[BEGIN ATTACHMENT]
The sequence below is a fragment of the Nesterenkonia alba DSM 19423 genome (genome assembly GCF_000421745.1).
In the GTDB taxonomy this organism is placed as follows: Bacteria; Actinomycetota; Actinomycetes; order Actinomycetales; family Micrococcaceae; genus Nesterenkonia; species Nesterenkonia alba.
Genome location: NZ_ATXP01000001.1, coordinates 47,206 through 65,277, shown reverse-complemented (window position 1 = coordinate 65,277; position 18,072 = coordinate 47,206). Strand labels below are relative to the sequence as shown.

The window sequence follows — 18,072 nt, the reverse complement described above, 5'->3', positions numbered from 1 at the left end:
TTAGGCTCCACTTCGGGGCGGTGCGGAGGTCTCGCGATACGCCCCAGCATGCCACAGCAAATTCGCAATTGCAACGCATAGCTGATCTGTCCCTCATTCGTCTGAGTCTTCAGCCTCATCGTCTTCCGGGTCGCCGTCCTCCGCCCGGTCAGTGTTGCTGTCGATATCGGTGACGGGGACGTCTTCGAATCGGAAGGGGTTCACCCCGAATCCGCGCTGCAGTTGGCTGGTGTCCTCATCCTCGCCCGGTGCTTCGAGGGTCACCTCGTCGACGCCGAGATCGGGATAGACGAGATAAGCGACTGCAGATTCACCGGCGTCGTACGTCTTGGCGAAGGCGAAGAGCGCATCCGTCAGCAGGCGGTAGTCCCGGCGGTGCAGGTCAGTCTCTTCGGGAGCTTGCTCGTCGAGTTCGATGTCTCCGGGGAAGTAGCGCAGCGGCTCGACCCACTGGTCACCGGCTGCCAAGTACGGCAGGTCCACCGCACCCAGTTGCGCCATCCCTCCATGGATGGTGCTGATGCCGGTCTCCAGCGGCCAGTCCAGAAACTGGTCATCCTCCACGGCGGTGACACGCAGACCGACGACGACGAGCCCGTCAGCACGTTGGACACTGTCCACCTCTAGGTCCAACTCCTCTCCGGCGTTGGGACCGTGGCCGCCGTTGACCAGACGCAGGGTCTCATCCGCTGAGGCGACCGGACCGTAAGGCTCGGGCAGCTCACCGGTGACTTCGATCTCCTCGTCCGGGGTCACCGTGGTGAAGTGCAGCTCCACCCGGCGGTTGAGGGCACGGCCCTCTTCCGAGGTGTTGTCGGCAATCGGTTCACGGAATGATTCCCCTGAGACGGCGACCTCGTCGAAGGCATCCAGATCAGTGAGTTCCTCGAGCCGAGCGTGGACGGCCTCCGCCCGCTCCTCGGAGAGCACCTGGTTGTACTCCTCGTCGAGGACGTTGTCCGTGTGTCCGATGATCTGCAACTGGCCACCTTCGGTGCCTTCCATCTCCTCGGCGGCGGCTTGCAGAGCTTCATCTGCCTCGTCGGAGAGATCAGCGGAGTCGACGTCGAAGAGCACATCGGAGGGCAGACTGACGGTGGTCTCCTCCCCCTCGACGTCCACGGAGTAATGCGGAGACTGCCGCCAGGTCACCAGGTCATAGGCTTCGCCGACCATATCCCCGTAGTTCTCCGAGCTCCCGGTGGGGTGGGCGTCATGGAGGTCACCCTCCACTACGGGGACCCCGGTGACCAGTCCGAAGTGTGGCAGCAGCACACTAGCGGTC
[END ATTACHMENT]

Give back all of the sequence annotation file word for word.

The sequence below is a fragment of the Nesterenkonia alba DSM 19423 genome (genome assembly GCF_000421745.1).
In the GTDB taxonomy this organism is placed as follows: Bacteria; Actinomycetota; Actinomycetes; order Actinomycetales; family Micrococcaceae; genus Nesterenkonia; species Nesterenkonia alba.
Genome location: NZ_ATXP01000001.1, coordinates 47,206 through 65,277, shown reverse-complemented (window position 1 = coordinate 65,277; position 18,072 = coordinate 47,206). Strand labels below are relative to the sequence as shown.

The window sequence follows — 18,072 nt, the reverse complement described above, 5'->3', positions numbered from 1 at the left end:
TTAGGCTCCACTTCGGGGCGGTGCGGAGGTCTCGCGATACGCCCCAGCATGCCACAGCAAATTCGCAATTGCAACGCATAGCTGATCTGTCCCTCATTCGTCTGAGTCTTCAGCCTCATCGTCTTCCGGGTCGCCGTCCTCCGCCCGGTCAGTGTTGCTGTCGATATCGGTGACGGGGACGTCTTCGAATCGGAAGGGGTTCACCCCGAATCCGCGCTGCAGTTGGCTGGTGTCCTCATCCTCGCCCGGTGCTTCGAGGGTCACCTCGTCGACGCCGAGATCGGGATAGACGAGATAAGCGACTGCAGATTCACCGGCGTCGTACGTCTTGGCGAAGGCGAAGAGCGCATCCGTCAGCAGGCGGTAGTCCCGGCGGTGCAGGTCAGTCTCTTCGGGAGCTTGCTCGTCGAGTTCGATGTCTCCGGGGAAGTAGCGCAGCGGCTCGACCCACTGGTCACCGGCTGCCAAGTACGGCAGGTCCACCGCACCCAGTTGCGCCATCCCTCCATGGATGGTGCTGATGCCGGTCTCCAGCGGCCAGTCCAGAAACTGGTCATCCTCCACGGCGGTGACACGCAGACCGACGACGACGAGCCCGTCAGCACGTTGGACACTGTCCACCTCTAGGTCCAACTCCTCTCCGGCGTTGGGACCGTGGCCGCCGTTGACCAGACGCAGGGTCTCATCCGCTGAGGCGACCGGACCGTAAGGCTCGGGCAGCTCACCGGTGACTTCGATCTCCTCGTCCGGGGTCACCGTGGTGAAGTGCAGCTCCACCCGGCGGTTGAGGGCACGGCCCTCTTCCGAGGTGTTGTCGGCAATCGGTTCACGGAATGATTCCCCTGAGACGGCGACCTCGTCGAAGGCATCCAGATCAGTGAGTTCCTCGAGCCGAGCGTGGACGGCCTCCGCCCGCTCCTCGGAGAGCACCTGGTTGTACTCCTCGTCGAGGACGTTGTCCGTGTGTCCGATGATCTGCAACTGGCCACCTTCGGTGCCTTCCATCTCCTCGGCGGCGGCTTGCAGAGCTTCATCTGCCTCGTCGGAGAGATCAGCGGAGTCGACGTCGAAGAGCACATCGGAGGGCAGACTGACGGTGGTCTCCTCCCCCTCGACGTCCACGGAGTAATGCGGAGACTGCCGCCAGGTCACCAGGTCATAGGCTTCGCCGACCATATCCCCGTAGTTCTCCGAGCTCCCGGTGGGGTGGGCGTCATGGAGGTCACCCTCCACTACGGGGACCCCGGTGACCAGTCCGAAGTGTGGCAGCAGCACACTAGCGGTC